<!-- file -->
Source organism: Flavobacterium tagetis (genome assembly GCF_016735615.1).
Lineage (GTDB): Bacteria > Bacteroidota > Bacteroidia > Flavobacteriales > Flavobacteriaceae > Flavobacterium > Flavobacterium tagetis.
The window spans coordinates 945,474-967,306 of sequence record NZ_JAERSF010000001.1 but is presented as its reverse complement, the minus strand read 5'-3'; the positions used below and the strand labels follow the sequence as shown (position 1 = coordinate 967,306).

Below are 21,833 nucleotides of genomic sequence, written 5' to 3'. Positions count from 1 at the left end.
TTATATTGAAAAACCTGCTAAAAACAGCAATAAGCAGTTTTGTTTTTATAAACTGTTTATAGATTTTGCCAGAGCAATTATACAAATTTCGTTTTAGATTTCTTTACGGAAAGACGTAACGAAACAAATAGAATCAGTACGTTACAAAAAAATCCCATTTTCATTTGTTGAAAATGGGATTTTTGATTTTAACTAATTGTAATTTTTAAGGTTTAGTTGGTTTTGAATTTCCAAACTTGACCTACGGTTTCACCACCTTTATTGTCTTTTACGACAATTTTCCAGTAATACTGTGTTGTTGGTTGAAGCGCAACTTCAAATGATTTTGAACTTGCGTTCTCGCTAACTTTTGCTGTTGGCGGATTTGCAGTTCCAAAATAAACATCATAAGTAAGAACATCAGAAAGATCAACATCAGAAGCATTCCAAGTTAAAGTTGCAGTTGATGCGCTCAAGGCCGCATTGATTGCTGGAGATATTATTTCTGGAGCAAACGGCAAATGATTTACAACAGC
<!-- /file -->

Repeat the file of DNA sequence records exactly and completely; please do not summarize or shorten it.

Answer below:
Source organism: Flavobacterium tagetis (genome assembly GCF_016735615.1).
Lineage (GTDB): Bacteria > Bacteroidota > Bacteroidia > Flavobacteriales > Flavobacteriaceae > Flavobacterium > Flavobacterium tagetis.
The window spans coordinates 945,474-967,306 of sequence record NZ_JAERSF010000001.1 but is presented as its reverse complement, the minus strand read 5'-3'; the positions used below and the strand labels follow the sequence as shown (position 1 = coordinate 967,306).

Below are 21,833 nucleotides of genomic sequence, written 5' to 3'. Positions count from 1 at the left end.
TTATATTGAAAAACCTGCTAAAAACAGCAATAAGCAGTTTTGTTTTTATAAACTGTTTATAGATTTTGCCAGAGCAATTATACAAATTTCGTTTTAGATTTCTTTACGGAAAGACGTAACGAAACAAATAGAATCAGTACGTTACAAAAAAATCCCATTTTCATTTGTTGAAAATGGGATTTTTGATTTTAACTAATTGTAATTTTTAAGGTTTAGTTGGTTTTGAATTTCCAAACTTGACCTACGGTTTCACCACCTTTATTGTCTTTTACGACAATTTTCCAGTAATACTGTGTTGTTGGTTGAAGCGCAACTTCAAATGATTTTGAACTTGCGTTCTCGCTAACTTTTGCTGTTGGCGGATTTGCAGTTCCAAAATAAACATCATAAGTAAGAACATCAGAAAGATCAACATCAGAAGCATTCCAAGTTAAAGTTGCAGTTGATGCGCTCAAGGCCGCATTGATTGCTGGAGATATTATTTCTGGAGCAAACGGCAAATGATTTACAACAGC